You are going to build a set of blocks by selecting the items from the left, and dragging and dropping the items you want.
This is going to be the hardest part. I will show you what I did, and try to explain it as much as possible.

  1. First you are going to create to global variables, one is going to be your access_token and other is your device ID. You can technically hard code these in your program, but this makes it easier. (variables are under the variables tab)
    Once you drag two global variables, you will have to rename them, and attach a text block. This text block will contain you actual numbers (token and device id)

  2. Second is too create your actions. Under the button block you will see the block called [When(button).Click]
    basically you will be adding commands to run when the button is clicked. My first block I got from under the status text. It is originally has the text “Status” but when I click I wanted to change it too “Working…”
    After it changes to “Working…” I want to call the actual procedure to open the door.

  3. Create your procedure: Procedures are purple blocks. [@ to door1] when I call that procedure I want to run the following commands that are attached. First command is too set my URL (web component), by using join I am combining my URL with my variables. The purple is just text, and orange is to grab a variable. Eg. https://api.spark.io/v1/devices/ + get{global Device_ID} builds the single line https://apt.spark.io/v1/devices/1e003000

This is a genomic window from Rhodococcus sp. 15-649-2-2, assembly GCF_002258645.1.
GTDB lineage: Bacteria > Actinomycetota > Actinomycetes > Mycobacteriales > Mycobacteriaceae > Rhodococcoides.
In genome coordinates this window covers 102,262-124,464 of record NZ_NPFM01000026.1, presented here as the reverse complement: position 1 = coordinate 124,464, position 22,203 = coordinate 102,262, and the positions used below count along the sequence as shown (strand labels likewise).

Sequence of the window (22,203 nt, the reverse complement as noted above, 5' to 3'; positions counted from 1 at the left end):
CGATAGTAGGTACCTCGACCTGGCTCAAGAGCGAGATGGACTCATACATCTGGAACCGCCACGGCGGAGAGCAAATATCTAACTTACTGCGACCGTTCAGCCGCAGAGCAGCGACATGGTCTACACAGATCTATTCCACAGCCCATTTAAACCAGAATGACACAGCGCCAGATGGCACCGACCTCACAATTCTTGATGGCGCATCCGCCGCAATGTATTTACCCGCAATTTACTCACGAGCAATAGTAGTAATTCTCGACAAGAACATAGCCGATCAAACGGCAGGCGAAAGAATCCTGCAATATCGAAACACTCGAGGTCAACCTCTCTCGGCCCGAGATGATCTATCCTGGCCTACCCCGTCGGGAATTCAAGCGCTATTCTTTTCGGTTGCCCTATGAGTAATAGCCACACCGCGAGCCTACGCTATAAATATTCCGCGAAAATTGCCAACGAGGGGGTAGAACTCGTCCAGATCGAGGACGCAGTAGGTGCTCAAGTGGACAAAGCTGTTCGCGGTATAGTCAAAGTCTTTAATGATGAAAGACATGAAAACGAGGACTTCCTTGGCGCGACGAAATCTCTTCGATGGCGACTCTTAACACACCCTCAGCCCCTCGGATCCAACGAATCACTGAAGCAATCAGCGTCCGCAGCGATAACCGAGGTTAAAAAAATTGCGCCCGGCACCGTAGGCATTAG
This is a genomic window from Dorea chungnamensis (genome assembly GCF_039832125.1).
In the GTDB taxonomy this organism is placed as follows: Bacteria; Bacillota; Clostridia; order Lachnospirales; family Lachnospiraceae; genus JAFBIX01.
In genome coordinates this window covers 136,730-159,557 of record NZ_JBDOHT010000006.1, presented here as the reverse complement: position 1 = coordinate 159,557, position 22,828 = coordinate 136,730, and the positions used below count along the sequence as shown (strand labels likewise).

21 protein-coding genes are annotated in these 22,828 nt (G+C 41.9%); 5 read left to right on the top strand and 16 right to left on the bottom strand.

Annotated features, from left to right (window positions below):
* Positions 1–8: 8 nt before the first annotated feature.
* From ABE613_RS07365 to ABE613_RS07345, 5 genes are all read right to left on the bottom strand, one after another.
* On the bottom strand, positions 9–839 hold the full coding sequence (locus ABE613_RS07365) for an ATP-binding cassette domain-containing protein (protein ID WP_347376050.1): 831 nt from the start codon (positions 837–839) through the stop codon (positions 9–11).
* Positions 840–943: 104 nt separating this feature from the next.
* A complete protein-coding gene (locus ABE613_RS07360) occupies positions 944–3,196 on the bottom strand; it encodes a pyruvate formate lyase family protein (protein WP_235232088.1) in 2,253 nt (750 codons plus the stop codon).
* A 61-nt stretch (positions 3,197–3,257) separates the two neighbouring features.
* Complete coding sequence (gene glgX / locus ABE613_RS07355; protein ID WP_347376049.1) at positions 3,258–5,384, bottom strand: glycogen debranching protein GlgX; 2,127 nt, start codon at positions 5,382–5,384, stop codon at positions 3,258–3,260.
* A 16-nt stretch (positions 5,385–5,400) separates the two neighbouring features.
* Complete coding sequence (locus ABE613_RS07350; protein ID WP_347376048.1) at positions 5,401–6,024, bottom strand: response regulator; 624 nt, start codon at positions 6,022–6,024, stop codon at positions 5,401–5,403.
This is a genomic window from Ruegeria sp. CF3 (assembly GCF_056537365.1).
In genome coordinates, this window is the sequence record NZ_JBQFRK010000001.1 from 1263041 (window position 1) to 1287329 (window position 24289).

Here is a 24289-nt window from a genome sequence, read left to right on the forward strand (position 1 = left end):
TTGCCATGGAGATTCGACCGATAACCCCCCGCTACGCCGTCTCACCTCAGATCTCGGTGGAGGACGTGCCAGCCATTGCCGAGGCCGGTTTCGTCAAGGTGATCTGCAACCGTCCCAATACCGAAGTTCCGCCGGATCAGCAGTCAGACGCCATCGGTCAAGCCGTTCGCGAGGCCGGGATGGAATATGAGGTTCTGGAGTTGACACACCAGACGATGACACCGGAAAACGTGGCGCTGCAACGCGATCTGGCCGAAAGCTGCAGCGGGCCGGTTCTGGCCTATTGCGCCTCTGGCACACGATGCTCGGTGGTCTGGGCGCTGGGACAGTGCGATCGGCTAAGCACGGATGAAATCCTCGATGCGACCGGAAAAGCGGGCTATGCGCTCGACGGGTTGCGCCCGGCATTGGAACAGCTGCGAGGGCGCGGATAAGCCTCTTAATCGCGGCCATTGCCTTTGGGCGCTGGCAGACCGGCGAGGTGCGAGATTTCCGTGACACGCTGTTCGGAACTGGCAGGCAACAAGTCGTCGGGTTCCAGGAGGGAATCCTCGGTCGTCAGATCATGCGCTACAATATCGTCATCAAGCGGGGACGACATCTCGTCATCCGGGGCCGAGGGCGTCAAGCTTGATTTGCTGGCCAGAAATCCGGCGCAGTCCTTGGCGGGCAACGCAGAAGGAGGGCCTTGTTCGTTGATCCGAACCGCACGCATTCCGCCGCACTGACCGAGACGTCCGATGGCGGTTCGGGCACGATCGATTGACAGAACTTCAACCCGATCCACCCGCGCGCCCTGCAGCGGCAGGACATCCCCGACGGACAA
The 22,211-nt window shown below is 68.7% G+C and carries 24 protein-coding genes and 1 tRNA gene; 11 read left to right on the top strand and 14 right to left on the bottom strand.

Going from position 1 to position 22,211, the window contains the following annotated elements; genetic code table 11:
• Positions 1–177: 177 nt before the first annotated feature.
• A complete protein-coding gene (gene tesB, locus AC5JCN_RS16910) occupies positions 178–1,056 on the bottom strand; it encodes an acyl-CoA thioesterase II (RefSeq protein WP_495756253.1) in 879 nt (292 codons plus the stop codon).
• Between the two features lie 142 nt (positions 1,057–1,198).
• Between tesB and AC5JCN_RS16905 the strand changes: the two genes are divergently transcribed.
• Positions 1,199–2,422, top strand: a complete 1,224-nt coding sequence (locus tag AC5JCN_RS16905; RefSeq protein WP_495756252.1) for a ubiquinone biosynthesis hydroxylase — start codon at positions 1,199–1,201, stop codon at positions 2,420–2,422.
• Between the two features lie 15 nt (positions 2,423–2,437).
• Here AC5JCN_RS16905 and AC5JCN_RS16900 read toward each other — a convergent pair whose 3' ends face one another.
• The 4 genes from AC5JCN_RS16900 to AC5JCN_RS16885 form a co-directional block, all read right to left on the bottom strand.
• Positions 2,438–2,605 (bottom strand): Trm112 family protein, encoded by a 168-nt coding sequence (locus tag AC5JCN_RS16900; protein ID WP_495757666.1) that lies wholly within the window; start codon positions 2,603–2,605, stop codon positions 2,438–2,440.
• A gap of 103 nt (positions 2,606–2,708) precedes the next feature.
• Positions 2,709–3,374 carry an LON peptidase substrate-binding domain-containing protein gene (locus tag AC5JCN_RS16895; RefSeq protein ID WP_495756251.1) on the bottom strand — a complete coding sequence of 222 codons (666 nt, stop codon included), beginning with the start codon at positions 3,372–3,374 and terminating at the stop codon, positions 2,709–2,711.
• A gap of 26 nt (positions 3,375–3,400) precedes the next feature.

I then use the procedure to post text(post HTTP request) to my spark. “args=on” sends the command “on” to the spark with corresponds to the spark firmware:

    if (command=="on") {
        digitalWrite(door2, HIGH);
        delay(250);
        digitalWrite(door2, LOW);
        return 1;
    }

The door1, and door2 in the URL correspond to the two procedures in the spark firmware:

   Spark.function("door1",doorOne);
   Spark.function("door2",doorTwo);
  1. Response text

The last part is not needed to function, but provides some feedback to your spark. When I click on a button, I wanted it to say working, then if I got a valid response 200, then it worked. If I got any other response then say failed.

I build the response section using the block from web called [when (Web1),gotText]
I am using the if then from the control blocks (select if then, then click on star then drag the else to attach)
The logic is:

If (math) variable responseCode = 200 then print success, else print failure.
yellow is control, blue is from math, dark green result under the resultText block, orange is from variables, purple is text.

If you have any questions please let me know. I typed this out in 10 minutes so might not be as clear as possible.


(ScruffR: I’ve just reformatted your code blocks)

4 Likes

Hey looks good! trying to do something similar. Why does the response code have to be equal to 200? Why is 200 significant?

This is the common HTTP response code for successful (OK) requests.

1 Like

okay thanks for the help!

In your spark firmware you have the spark return a “1” if the command received is equal to "on"
What does this “return 1” do?

Although it’s not my code, these return x statements are the way how the device signals back to the caller of the remote function what it did.
Whether this return code is used or not is up to the calling app.

Is it possible to have app inventor receive that returned “1”?
Thanks again!

I’d say yes, but since I’m not using it, you might need to ping the OP.

Would you mind clarifying OP for me please?

“OP” = “Original Poster”

Thank You!

I have not tried out yet, but instead of posting to the Spark you can issue a call or get command. This would allow you to read a value and display it on the app. Here is a link to someone that wrote a smart thermostat for his phone. It allows him to read a temperature probe and display the current value in his app.

Thanks!